Proposed Career Impact Center in ‘holding pattern,’ experts tell Grand Forks School Board

It's scheduled to be built on the site of the former Holiday Inn between 42nd and 43rd Streets, south of the Convention and Visitors Center near Highway 2.

Mark Sanford Center Grand Forks schools logo sign tower.jpg
The Mark Sanford Education Center, headquarters of Grand Forks Public Schools. (Grand Forks Herald photo)
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GRAND FORKS – The Grand Forks School District is ready to move forward on the Career Impact Academy, but is in a holding pattern as it waits for the federal government to release funds for the project, Brandon Baumbach, the district’s business manager, told School Board members Monday, Sept. 12.

“We’re ready to go on the project,” Baumbach said, but “we can’t quite go yet. We’re still waiting on the U.S. Treasury (Department) to give us the final go-ahead.”

Board members saw the initial building design concept and floor plan for the 52,000-square-feet, two-story structure. It's scheduled to be built on the site of the former Holiday Inn between 42nd and 43rd Streets, south of the Convention and Visitors Center near Highway 2.

“We’re really in a holding pattern,” said Eric Ripley, executive director of career and technical education and technology for the school district. “The longer we wait the more the building will cost.”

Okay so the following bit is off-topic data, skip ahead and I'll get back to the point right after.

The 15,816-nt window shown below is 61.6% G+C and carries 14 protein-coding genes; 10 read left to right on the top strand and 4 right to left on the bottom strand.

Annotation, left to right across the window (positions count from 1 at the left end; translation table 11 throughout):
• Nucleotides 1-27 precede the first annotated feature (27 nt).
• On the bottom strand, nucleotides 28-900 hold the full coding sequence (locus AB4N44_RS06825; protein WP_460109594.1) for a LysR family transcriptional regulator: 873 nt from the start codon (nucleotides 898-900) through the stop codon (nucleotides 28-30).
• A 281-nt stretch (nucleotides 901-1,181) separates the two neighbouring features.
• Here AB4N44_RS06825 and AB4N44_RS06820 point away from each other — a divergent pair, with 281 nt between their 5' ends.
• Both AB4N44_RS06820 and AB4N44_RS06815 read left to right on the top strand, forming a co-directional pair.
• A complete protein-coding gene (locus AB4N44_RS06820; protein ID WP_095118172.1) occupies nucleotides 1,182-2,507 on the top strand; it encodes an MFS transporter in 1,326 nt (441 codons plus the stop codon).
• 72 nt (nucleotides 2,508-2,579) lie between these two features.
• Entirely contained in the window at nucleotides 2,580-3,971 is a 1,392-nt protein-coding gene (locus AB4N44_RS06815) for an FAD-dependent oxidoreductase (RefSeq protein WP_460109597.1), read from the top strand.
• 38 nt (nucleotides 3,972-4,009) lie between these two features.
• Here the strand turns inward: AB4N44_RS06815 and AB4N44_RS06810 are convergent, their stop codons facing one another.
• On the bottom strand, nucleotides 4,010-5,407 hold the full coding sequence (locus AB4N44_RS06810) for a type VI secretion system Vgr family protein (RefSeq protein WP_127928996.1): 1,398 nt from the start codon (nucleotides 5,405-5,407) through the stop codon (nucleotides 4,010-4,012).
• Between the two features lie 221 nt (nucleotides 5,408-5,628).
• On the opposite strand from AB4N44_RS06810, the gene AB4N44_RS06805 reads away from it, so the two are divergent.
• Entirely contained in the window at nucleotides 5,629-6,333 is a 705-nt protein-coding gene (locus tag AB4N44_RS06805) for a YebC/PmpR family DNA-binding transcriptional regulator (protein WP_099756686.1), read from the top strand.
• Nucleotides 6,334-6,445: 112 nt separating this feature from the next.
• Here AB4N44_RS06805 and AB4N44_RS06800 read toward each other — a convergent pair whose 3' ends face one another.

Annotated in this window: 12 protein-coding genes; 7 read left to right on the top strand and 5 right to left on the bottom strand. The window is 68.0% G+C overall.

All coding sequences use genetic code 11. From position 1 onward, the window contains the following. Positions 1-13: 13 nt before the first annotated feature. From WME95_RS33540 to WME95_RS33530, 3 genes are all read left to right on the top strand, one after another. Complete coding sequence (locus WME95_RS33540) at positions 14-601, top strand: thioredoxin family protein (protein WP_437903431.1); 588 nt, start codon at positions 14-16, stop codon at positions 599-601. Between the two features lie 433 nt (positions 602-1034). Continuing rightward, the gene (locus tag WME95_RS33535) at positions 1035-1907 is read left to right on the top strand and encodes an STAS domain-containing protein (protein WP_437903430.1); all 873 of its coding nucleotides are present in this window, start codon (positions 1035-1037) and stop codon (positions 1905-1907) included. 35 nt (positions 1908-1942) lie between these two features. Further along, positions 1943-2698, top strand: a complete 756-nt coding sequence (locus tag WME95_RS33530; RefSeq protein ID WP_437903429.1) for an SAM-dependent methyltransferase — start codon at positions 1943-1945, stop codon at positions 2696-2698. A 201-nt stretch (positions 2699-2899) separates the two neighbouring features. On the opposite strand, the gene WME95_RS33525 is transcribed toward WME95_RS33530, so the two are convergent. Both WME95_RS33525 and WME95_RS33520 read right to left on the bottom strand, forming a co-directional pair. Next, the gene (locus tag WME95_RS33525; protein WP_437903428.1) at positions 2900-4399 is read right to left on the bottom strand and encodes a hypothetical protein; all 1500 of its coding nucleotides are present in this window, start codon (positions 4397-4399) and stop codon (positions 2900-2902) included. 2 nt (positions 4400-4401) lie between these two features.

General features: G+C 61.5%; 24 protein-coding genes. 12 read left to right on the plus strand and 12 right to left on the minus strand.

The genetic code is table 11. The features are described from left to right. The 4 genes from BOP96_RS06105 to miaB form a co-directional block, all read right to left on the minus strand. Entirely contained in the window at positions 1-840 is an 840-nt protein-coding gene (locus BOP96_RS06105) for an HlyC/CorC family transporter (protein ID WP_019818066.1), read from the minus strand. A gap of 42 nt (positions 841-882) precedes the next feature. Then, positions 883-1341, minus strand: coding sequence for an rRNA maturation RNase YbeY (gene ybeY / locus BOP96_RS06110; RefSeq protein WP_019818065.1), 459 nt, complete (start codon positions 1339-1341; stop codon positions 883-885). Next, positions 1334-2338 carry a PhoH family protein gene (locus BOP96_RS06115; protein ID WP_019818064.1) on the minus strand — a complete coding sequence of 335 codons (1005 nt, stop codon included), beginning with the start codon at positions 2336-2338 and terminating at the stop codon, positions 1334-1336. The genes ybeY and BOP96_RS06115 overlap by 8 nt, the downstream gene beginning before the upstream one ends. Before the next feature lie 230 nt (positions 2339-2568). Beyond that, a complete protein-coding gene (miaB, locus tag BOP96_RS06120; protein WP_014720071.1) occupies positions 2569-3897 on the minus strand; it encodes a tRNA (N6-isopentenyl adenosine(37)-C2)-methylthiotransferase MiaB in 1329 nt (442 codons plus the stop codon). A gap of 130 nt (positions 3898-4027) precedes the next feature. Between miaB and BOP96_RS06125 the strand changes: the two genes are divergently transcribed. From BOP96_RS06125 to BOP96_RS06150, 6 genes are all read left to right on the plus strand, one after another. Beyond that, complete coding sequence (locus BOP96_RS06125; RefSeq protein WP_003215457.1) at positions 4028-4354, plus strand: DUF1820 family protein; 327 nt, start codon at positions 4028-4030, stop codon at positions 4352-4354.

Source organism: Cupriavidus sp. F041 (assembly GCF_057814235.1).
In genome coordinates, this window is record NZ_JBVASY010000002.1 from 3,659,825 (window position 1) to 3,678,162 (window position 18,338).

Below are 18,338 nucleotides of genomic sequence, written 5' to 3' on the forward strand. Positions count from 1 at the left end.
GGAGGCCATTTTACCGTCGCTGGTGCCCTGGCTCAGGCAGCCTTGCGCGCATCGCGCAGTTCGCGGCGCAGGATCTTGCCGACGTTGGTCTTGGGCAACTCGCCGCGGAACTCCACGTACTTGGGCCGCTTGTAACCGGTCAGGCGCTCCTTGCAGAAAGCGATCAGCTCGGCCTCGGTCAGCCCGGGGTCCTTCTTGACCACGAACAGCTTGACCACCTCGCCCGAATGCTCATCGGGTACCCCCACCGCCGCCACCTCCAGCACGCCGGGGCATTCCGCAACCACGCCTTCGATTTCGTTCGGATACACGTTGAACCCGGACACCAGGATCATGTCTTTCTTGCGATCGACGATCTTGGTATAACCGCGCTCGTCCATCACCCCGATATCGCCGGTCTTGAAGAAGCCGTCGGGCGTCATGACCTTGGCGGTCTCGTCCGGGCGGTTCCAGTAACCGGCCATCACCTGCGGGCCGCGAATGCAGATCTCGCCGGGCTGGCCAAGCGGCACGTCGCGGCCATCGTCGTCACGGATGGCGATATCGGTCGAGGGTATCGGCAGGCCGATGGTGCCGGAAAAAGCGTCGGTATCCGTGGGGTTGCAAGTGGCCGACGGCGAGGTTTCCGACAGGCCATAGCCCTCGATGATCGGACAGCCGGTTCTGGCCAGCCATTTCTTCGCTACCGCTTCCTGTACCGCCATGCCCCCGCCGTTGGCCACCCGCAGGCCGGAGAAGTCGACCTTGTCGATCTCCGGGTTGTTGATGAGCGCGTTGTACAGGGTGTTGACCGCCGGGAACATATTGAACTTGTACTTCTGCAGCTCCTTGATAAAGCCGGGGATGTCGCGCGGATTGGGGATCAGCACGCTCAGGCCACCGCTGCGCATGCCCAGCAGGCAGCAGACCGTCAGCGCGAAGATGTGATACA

“The state recognizes the challenges,” Baumbach said, noting that the North Dakota Workforce Council voted last week to ask that the $88 million expected from the federal government for 12 projects of this type statewide, be put into the governor’s budget. When the federal monies come through, they could be used for something else, Ripley said.


Referendum process update

Kyle Kvamme and Tom Wesley of ICON Architectural Group gave board members an update on their work in preparation for the referendum for a new Valley Middle School, which is on track to be held next spring.

The ICON employees have completed a review of all school buildings as part of their plan to give a comprehensive facility needs report to the board early next year.

They summarized responses to a survey of parents and staff in the areas of capital maintenance, code compliance and educational adequacy. Common themes emerged in areas such as improved secure entrances; air quality, heating and cooling – some of which will be addressed in summer 2023; the need for specialized learning spaces; improved accessibility; and lack of classroom space.

The ICON project leaders, and their partners in other firms, are in the process of determining costs associated with the necessary improvements, based on their findings. They are also drafting a survey to assess public opinion, which is expected to go live in early November. A review of the survey results is planned for early December. In January, a community-led design process, using survey results and assessment data, will begin.

Parent notification regarding transgender students